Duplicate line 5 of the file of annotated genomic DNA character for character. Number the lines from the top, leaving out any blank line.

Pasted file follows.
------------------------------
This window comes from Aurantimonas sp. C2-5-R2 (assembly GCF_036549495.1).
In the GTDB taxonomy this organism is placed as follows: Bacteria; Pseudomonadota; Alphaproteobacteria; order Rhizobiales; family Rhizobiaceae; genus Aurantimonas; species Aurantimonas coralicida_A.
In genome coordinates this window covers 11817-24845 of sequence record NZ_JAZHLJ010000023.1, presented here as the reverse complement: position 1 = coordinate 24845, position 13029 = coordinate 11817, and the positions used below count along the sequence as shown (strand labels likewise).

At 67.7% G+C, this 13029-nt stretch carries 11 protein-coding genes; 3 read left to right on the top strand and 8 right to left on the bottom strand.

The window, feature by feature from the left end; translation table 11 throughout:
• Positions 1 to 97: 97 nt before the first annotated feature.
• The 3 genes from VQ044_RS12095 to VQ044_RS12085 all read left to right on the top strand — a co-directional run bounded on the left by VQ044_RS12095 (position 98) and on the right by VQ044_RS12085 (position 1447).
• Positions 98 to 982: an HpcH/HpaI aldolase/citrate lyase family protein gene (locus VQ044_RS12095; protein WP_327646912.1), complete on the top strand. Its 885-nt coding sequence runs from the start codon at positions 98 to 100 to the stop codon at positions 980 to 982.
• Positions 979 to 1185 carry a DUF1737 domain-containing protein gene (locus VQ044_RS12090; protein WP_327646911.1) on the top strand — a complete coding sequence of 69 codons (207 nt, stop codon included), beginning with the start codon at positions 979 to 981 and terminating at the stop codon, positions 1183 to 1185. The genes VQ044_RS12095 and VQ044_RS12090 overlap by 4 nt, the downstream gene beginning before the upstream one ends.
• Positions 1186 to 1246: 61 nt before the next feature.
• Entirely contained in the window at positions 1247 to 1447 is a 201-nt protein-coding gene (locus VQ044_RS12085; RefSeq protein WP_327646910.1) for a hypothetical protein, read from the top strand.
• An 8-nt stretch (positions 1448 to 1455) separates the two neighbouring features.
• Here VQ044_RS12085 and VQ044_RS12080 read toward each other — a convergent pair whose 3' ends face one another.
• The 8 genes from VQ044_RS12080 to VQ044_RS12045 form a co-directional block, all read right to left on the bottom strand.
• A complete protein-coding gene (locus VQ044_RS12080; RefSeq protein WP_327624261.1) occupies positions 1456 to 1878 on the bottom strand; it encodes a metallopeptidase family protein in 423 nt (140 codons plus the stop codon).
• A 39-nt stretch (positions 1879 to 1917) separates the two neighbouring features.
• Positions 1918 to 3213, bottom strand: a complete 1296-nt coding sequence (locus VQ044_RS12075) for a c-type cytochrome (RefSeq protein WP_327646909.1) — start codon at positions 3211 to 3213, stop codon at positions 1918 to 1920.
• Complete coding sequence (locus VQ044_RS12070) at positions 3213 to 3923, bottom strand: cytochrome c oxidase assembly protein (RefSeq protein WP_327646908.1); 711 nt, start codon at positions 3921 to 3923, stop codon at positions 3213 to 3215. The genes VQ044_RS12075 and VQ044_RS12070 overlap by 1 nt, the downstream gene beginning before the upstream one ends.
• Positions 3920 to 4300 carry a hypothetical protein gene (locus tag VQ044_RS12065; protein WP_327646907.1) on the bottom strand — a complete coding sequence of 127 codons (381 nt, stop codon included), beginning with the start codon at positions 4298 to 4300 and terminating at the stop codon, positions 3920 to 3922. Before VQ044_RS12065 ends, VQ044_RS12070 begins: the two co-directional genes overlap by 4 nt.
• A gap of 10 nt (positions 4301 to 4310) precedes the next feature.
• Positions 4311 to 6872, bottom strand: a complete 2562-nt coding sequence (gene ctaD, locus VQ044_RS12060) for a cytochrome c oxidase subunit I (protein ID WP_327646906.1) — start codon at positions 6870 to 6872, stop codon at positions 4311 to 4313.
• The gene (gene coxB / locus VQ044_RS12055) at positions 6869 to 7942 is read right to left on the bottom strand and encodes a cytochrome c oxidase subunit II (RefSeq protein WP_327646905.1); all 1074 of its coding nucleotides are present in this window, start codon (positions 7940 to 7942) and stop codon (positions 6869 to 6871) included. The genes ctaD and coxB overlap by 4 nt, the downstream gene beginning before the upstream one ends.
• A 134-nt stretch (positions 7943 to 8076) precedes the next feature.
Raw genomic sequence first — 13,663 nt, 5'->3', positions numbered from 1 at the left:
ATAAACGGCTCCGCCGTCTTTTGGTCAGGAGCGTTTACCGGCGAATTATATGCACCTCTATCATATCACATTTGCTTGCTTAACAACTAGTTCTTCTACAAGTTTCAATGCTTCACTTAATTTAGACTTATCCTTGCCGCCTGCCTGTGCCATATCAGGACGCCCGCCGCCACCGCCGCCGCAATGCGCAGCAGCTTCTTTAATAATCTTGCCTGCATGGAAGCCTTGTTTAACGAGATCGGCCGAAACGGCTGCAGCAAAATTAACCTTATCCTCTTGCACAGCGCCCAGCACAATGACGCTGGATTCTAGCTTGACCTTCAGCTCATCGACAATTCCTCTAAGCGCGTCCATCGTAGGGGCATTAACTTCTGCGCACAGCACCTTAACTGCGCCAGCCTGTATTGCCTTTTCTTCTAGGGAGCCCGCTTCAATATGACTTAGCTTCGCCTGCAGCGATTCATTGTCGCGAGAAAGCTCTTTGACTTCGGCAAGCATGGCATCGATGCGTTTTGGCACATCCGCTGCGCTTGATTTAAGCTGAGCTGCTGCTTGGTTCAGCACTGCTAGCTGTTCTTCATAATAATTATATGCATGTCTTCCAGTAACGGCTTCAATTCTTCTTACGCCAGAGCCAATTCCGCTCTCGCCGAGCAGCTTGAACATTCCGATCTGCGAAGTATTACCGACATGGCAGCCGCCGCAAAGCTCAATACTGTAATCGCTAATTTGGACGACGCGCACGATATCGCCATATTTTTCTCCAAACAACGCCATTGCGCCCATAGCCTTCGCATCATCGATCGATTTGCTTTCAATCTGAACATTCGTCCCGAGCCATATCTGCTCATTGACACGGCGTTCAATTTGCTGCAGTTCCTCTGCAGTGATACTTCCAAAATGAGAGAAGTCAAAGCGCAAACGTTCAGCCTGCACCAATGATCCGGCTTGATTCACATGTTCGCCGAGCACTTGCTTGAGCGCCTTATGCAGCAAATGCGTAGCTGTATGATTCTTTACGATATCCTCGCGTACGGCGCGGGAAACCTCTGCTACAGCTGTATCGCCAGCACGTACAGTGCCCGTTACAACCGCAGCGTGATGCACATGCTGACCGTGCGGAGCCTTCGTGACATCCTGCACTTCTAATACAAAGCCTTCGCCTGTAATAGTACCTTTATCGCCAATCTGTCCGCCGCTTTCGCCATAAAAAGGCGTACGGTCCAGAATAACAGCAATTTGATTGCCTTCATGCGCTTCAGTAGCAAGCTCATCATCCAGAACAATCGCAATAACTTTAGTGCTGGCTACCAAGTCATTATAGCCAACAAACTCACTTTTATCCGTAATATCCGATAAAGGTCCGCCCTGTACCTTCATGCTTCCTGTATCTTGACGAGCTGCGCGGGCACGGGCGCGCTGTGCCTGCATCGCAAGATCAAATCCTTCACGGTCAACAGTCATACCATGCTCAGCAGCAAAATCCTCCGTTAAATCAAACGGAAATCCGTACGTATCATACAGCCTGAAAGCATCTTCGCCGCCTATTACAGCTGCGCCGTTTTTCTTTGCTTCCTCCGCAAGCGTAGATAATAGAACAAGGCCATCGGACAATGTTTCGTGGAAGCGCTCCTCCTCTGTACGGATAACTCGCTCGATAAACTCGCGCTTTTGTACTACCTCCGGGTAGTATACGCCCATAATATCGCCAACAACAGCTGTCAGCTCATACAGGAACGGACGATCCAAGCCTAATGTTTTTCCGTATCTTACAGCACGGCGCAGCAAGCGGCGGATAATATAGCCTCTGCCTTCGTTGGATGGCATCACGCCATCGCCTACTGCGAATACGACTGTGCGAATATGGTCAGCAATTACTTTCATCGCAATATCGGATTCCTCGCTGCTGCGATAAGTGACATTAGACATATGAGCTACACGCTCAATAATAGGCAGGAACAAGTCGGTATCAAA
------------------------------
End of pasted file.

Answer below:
The window, feature by feature from the left end; translation table 11 throughout: